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13 : 09 : 17

13.09.2017 Beauty : Sustainability : Digital

In today’s daily digest: LadBible tackles ocean pollution, UK playgrounds a potential health risk, the unjustified hype for the iPhone X and other top stories.

1. ASOS Go Play promotes gender-neutral make-up

Go Play: Face + Body by ASOS, UK

UK – The e-commerce brand ASOS, set soon to overtake high-street stalwart Marks & Spencer in value, has launched its own beauty brand, Go Play, which focuses on self-expression rather than gender.

Alongside its own cosmetics collection, ASOS is also launching a new online category, Face + Body, which collects more than 6,000 products from over 100 brands into one place. Targeted at a Millennial audience, the new Face + Body campaign features 20something women and men using brightly coloured make-up as ‘an opportunity to experiment and play’.

The rise of gender-neutral make-up within the Teen Beauty Market was first noted by LS:N Global in 2016, with brands such as Milk spearheading the way as early innovators. The introduction of ASOS Go Play marks the evolution of this trend towards a more mainstream market.

2. LadBible legitimises Trash Isle with national identity

Trash Isle by Mario Kerkstra and LADbible Trash Isle by Mario Kerkstra and LADbible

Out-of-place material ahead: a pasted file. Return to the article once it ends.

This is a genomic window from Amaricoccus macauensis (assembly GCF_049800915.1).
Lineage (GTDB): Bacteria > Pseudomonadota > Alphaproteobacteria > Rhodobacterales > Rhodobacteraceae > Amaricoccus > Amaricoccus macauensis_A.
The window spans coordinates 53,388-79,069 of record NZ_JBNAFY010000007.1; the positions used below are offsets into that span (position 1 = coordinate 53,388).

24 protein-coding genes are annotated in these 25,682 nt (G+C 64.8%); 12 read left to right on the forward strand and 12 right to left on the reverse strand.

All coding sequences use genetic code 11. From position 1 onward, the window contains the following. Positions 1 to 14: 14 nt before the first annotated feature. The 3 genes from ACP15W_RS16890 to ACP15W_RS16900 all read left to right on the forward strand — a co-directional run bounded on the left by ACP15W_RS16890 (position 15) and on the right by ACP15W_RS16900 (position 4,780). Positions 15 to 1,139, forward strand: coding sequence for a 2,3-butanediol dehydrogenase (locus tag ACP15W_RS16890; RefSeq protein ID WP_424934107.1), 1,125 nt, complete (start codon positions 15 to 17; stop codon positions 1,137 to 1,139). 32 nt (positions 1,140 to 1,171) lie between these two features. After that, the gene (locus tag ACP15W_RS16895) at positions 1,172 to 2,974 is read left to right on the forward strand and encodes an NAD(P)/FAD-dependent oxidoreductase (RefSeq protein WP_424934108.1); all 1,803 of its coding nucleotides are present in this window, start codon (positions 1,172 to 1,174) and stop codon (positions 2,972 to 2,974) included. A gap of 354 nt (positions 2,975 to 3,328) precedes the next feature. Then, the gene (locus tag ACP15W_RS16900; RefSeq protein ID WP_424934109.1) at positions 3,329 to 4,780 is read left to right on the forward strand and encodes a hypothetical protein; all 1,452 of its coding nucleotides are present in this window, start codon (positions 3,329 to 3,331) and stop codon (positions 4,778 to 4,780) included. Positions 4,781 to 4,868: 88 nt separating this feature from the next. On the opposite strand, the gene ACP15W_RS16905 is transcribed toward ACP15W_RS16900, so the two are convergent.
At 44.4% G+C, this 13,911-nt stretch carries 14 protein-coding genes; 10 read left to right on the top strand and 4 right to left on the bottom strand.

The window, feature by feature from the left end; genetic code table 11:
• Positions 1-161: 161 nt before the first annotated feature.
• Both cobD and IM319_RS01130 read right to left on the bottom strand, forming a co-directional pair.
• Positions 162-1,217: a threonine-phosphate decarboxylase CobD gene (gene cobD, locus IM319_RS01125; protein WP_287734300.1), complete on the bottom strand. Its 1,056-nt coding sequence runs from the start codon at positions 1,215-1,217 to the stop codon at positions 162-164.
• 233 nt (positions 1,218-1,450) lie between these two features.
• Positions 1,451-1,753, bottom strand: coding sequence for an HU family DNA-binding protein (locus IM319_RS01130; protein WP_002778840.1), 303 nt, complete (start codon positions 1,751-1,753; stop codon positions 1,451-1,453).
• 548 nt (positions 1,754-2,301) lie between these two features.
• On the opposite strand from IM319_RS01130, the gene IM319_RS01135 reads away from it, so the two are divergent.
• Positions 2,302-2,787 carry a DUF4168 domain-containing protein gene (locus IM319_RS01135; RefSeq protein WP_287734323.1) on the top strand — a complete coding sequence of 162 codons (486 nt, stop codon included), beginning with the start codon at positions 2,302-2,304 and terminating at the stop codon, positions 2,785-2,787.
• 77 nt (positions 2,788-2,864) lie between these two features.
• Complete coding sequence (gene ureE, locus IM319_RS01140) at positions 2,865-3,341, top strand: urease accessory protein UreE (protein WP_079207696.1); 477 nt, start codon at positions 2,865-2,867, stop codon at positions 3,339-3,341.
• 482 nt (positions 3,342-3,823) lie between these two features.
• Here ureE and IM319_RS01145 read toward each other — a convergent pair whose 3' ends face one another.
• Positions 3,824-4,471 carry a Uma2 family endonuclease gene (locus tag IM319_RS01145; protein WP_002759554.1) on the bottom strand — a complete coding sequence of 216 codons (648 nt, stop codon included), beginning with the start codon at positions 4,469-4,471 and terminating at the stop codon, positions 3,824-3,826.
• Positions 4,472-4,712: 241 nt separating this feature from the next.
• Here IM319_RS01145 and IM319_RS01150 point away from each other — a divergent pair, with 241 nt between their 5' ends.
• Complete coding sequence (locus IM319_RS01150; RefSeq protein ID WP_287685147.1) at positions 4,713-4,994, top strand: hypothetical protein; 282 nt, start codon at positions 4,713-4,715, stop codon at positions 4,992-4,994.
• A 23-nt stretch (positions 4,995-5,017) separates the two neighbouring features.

Trash Isle by Mario Kerkstra and LADbible Trash Isle by Mario Kerkstra and LADbible
Trash Isle by Mario Kerkstra and LADbible Trash Isle by Mario Kerkstra and LADbible
Trash Isle by Mario Kerkstra and LADbible Trash Isle by Mario Kerkstra and LADbible

Global – LadBible is helping to raise awareness of the collection of floating plastic rubbish that is accumulating in the northern Pacific Ocean, creating what has been dubbed a Trash Isle. The media platform is working with Plastic Oceans Foundation, a global network of charitable organisations, and London-based designer Mario Kerkstra to create a national identity for the pile of rubbish, which includes a passport, a currency called Debris and a set of printed stamps.

An online petition will lobby the UN to recognise Trash Isle as an official country, forcing nations around the world to assist in clearing up the plastic pollution under UN environmental law. For more on how brands are tailoring their thinking to become more sustainably minded, download our free Sustainability Summit Report here.

3. Speakable localises contacts for news readers

US – The technology start-up Speakable has launched a new plug-in that enables media outlets to add a Contact your Representative option to the end of news stories. Speakable provides brands with code that adds a call, email and tweet feature to the bottom of their website, which uses location recognition to link users to their local representatives.

‘People are really engaging with political content,’ Jordan Hewson, Speakable founder, told TechCrunch. ‘We wanted to provide something that could be an agnostic tool of empowerment for readers, whether they’re on the left or the right.’

Earlier this year, the Standard hotel introduced a public telephone booth that operated along a similar premise, allowing passers-by to contact congressional staff members to voice their opinions on topical issues. For more, see our News report.